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CYPRUS: Social insurance hikes still mean pensioners get a raw deal

06 January, 2019

Increases in social insurance contributions applied to the premium paid by employers and employees as of January was met with mixed reactions from the social partners who argue over their impact.


Both sides feel that the increase designed to save the Social Insurance Fund (SIF) will not lead to pensioners receiving adequate allowances and will put a strain on the economy.

Although the increase to the social insurance premium is just 0.5% for each side, and 0.3% for the state, it comes just three months before the introduction of the contribution to the national health service (aka General Healthcare System), which will be 1.85% for employers and 1.7% for employees.

Total contribution to the fund from employee and employer is 8.3% from 7.8% and 4.9% (from 4.6%)  by the state.

Social partners feel that countermeasures and incentives should be introduced while the state’s policy on pensions should be revisited.

A Ministry of Labour official told the Financial Mirror that the government regards the current increase and the one to follow in 2023 as imperative for the sustainability of the fund until the year 2080.

She said that employees or employers are not burdened with a significant cost as it is just 0.5% for each side, reminding that the increase was approved in 2009.

Union representatives and the main opposition party AKEL feel although necessary for the viability of the SIF, the increased premium will not solve the real issue which is that pensions given to employees once they’ve reached retirement age are far from adequate.

Representing more than 12,000 members of the Cyprus Hotel Employees Provident Fund,  CEO Marinos Gialeli told the Financial Mirror that pensions given out at the end of an employee’s career cannot sustain the pensioner’s way of life they were accustomed to during their active years.

“Based on calculations, pensions that will be given out over the coming years will be equal to 40% or 45% of employees’ last paycheque. That is to say, increasing the total contribution by 1% will no effect on the pensions given,” said Gialeli.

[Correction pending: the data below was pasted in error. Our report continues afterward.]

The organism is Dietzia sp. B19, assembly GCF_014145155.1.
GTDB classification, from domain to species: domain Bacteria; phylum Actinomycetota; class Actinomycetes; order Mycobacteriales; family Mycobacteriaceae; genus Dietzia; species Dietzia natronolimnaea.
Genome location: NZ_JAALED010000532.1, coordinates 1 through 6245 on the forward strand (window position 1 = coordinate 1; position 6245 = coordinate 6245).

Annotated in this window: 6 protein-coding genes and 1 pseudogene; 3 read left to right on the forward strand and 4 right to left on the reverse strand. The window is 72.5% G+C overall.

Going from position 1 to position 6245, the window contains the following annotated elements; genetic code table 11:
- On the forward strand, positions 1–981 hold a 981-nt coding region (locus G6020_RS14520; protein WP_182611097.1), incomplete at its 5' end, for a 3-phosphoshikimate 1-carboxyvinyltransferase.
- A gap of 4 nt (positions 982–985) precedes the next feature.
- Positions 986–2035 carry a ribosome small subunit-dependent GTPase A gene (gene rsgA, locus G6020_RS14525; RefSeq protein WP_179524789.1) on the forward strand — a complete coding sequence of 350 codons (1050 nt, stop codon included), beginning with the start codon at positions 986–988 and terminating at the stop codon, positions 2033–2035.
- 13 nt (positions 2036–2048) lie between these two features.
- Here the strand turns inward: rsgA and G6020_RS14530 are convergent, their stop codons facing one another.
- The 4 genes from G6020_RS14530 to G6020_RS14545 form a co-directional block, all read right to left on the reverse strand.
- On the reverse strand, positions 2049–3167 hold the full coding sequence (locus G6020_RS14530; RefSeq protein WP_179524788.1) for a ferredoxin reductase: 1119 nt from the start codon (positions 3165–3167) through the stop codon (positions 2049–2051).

He said in order for a pensioner to be able to maintain the quality of life they had before retirement, a monthly income equal to 75% of the last paycheque is heeded.

“As things stand, he added, an employee earning EUR 2,000 will have a pension of EUR 800. Also, any plans made today cannot take into consideration inflation over the coming decades,” Gialeli said.

“Furthermore, the social insurance system is based on a pay as you go mentality, that is the current active workforce is paying for the pensioners of today.”

He explained that this is a problem as currently, it takes the contributions of 2.5 employees to cover one pension.

Head of the Hotel employees Provident Fund said that people tend to get married and start families later in life, usually in their 30s, in some cases late 30s.

“That would mean that some pensioners may still have children dependent on them when they reach retirement.”

Gialeli feels that one way out would be the institutionalization of provident funds which would guarantee employees with an additional income of a minimum of EUR 700 per month, according to the employee’s wage and contributions.

He also advises that workers should consider making a private insurance policy which would guarantee them another source of income in their golden years.

AKEL MP and chair of the House’s Labour and Social Insurances Committee, Andreas Fakontis said providing pensioners with a suitable income should be the social insurance fund’s goal.

“Indeed, the increase of the premium is necessary if the Fund is to be viable over the coming decades, and for citizens to enjoy benefits in the meanwhile such as unemployment benefits,” said Fakontis.